AXA profits dragged down by poor performance in Britain

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The Independent Online

AXA, the insurance company with more than 10 million policyholders in Britain, yesterday revealed that tough conditions in the UK had helped drag down earnings by 75 per cent in the first six months of the year.

The major hit to the France-based group's earnings in the first half, however, came from a €1.1bn write down on the value of its investments. Net income fell to €209m from €837m in the first six months of 2003.

The group was also hurt by a weak dollar and a strong euro, and together with poor savings and life insurance sales, these offset the rising rates it has enjoyed in its general insurance businesses.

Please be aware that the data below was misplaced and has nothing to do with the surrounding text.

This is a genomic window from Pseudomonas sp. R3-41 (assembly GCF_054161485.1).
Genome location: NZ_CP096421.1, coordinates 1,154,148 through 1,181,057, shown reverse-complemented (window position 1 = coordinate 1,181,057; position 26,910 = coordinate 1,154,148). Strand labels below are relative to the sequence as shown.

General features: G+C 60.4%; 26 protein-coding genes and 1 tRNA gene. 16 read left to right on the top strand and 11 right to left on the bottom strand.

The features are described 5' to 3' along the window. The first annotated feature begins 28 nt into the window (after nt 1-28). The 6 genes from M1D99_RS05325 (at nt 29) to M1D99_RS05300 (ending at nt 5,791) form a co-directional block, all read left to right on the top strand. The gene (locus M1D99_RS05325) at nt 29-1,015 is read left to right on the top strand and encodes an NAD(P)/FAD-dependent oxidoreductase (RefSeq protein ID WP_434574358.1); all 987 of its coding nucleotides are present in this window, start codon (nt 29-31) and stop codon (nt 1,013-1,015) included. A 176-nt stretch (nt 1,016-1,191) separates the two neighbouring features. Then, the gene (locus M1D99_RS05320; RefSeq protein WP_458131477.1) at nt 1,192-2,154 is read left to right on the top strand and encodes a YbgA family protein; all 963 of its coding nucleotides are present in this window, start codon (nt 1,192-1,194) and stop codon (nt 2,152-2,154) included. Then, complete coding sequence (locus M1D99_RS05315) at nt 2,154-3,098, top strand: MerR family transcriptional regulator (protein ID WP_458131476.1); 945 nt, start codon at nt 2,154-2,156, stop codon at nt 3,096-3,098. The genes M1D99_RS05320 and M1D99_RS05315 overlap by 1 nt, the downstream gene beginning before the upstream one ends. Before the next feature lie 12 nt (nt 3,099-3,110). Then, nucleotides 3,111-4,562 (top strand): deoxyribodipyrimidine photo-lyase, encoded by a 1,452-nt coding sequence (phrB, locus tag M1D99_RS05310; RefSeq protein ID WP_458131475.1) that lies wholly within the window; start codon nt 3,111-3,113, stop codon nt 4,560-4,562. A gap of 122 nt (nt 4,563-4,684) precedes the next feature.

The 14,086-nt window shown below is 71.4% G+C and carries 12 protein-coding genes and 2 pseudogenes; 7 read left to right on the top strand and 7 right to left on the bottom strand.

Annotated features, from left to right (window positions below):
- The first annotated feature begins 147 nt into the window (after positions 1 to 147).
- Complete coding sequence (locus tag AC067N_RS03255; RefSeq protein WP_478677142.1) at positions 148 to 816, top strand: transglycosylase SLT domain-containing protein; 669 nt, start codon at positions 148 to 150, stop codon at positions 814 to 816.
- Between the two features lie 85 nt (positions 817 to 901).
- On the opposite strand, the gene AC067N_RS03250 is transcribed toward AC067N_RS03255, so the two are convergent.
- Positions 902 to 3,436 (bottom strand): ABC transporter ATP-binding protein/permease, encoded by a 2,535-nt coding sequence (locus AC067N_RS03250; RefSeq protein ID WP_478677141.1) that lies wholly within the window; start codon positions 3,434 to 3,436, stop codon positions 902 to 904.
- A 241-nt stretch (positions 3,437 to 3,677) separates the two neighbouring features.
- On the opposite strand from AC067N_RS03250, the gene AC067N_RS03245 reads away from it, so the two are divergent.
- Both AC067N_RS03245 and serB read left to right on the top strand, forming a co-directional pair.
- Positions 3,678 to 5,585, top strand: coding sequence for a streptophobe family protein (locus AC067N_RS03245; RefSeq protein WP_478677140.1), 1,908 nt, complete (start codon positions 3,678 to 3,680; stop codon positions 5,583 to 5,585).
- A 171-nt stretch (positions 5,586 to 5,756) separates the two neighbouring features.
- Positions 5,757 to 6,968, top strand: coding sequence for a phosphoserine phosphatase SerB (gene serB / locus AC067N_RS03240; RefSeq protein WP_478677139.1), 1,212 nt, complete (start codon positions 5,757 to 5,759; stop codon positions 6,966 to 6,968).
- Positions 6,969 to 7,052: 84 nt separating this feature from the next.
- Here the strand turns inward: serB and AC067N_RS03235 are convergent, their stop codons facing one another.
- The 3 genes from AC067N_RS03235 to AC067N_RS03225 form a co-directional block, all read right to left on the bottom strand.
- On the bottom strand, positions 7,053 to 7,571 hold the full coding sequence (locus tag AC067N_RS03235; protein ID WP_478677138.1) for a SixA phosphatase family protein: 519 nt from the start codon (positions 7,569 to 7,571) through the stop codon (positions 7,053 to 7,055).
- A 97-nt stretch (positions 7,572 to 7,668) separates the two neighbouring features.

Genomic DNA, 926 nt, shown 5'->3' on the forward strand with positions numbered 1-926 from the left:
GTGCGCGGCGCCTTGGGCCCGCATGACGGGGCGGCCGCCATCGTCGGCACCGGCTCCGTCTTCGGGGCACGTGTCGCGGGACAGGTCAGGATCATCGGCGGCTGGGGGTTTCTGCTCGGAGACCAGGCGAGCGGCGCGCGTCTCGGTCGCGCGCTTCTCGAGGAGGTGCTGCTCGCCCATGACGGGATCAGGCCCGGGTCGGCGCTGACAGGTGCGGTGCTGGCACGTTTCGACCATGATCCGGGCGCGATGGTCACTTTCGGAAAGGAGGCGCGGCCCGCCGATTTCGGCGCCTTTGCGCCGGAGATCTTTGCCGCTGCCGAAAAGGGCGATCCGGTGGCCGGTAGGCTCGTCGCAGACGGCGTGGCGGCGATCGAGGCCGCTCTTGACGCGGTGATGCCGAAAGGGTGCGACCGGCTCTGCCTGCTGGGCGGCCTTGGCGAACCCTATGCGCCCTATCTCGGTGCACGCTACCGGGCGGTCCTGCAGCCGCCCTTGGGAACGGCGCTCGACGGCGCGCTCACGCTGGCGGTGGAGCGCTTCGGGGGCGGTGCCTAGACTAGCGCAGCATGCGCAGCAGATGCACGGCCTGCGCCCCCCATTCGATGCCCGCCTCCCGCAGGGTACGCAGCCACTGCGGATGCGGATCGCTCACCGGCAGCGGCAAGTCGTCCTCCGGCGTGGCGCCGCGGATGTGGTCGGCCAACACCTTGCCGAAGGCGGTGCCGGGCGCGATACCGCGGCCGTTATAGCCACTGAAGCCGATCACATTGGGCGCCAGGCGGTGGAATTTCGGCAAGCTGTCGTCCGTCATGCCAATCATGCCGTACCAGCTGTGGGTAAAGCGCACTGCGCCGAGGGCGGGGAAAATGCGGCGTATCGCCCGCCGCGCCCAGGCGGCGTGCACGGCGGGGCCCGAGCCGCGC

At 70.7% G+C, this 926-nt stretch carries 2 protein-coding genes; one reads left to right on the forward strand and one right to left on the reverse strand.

This was the case in the UK, where underlying profits fell 42 per cent to £43m in the same period last year.

"Investors have seen a complete collapse in the market and then a complete recovery in the first half of the year," Dennis Holt, chief executive of AXA's UK businesses, said. "But as the market becomes more stable, there are good signs that that these areas will grow again. We are not predicting this will happen this year, but we are a strong company that operates efficiently and we will do well."

AXA withdrew from selling with-profit bonds in July 2002, and sales in the life and savings business fell 27 per cent in the first six months of this year. Mr Holt said sales of its unit-linked investment bonds that have a cautious investment approach had risen 71 per cent. This was not enough, however, to stop a 69 per cent fall in underlying earnings in its life and savings business to £21m.

The company's general insurance business in the UK is, however, seeing better times and is now moving towards profitable underwriting. Mr Holt said it had paid out only 2.4 per cent more in claims than it had in premiums, improved from 4.7 per cent the same time last year.

Revenues in its general insurance businesses also increased by 5 per cent, mainly due to a sharp rise in providing motor insurance for commercial vehicles.